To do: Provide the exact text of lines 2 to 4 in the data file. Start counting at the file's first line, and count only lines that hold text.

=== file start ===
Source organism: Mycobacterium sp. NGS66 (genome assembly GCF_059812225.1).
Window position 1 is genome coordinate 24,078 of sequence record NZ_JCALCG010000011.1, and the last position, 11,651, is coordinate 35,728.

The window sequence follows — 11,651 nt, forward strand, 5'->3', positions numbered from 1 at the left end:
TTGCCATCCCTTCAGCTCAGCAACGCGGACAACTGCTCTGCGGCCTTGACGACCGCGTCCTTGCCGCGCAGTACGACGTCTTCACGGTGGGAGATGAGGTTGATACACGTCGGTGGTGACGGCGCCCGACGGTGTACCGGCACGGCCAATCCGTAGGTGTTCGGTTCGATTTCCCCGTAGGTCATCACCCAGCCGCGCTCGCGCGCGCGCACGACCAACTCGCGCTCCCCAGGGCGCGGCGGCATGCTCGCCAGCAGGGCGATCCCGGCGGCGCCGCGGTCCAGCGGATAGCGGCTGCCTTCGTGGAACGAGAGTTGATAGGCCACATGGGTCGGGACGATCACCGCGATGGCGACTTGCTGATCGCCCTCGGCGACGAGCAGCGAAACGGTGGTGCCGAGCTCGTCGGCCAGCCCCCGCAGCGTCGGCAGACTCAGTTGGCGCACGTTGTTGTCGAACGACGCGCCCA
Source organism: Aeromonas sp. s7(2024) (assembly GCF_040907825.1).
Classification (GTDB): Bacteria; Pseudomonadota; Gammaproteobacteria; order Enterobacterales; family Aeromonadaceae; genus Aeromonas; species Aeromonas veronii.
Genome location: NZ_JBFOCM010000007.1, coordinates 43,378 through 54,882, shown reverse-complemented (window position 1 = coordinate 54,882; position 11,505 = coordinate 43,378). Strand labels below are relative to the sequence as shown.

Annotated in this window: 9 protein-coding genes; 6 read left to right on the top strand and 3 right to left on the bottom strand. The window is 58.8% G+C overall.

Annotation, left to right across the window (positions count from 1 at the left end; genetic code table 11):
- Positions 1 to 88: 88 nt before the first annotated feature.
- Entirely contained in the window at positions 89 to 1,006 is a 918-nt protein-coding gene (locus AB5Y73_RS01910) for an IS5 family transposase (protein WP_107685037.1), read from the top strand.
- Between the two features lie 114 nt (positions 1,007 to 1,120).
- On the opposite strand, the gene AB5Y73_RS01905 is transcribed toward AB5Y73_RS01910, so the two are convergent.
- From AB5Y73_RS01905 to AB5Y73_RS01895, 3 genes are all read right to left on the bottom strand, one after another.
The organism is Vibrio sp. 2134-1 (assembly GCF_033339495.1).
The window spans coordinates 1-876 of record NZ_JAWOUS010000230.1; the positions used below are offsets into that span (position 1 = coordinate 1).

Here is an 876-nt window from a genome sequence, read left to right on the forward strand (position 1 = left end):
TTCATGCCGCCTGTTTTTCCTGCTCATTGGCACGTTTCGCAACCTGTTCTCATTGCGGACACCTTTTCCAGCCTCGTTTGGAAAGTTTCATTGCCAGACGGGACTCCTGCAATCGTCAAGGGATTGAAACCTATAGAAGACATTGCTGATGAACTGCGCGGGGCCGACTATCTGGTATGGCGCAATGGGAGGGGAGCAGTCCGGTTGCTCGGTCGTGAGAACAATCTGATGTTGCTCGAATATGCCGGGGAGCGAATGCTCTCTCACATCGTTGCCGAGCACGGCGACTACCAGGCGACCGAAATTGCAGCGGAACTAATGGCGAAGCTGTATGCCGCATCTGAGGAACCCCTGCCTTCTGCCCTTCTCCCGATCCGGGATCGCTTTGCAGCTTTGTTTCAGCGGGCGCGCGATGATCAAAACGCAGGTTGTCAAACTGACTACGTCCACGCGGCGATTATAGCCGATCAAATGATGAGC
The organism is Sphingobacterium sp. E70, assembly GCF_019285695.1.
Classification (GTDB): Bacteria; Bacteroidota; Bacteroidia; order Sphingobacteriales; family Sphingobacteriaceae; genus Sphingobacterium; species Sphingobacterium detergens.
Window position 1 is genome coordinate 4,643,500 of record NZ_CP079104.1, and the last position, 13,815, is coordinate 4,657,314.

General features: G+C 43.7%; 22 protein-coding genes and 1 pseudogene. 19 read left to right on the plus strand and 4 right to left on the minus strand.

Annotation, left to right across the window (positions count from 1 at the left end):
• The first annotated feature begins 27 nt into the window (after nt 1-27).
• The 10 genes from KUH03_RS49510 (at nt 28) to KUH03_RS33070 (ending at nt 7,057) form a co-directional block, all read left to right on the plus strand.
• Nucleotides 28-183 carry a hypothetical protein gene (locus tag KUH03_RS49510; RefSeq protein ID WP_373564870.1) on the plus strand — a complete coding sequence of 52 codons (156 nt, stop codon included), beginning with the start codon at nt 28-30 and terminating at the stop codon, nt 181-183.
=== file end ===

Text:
Window position 1 is genome coordinate 24,078 of sequence record NZ_JCALCG010000011.1, and the last position, 11,651, is coordinate 35,728.

The window sequence follows — 11,651 nt, forward strand, 5'->3', positions numbered from 1 at the left end:
TTGCCATCCCTTCAGCTCAGCAACGCGGACAACTGCTCTGCGGCCTTGACGACCGCGTCCTTGCCGCGCAGTACGACGTCTTCACGGTGGGAGATGAGGTTGATACACGTCGGTGGTGACGGCGCCCGACGGTGTACCGGCACGGCCAATCCGTAGGTGTTCGGTTCGATTTCCCCGTAGGTCATCACCCAGCCGCGCTCGCGCGCGCGCACGACCAACTCGCGCTCCCCAGGGCGCGGCGGCATGCTCGCCAGCAGGGCGATCCCGGCGGCGCCGCGGTCCAGCGGATAGCGGCTGCCTTCGTGGAACGAGAGTTGATAGGCCACATGGGTCGGGACGATCACCGCGATGGCGACTTGCTGATCGCCCTCGGCGACGAGCAGCGAAACGGTGGTGCCGAGCTCGTCGGCCAGCCCCCGCAGCGTCGGCAGACTCAGTTGGCGCACGTTGTTGTCGAACGACGCGCCCA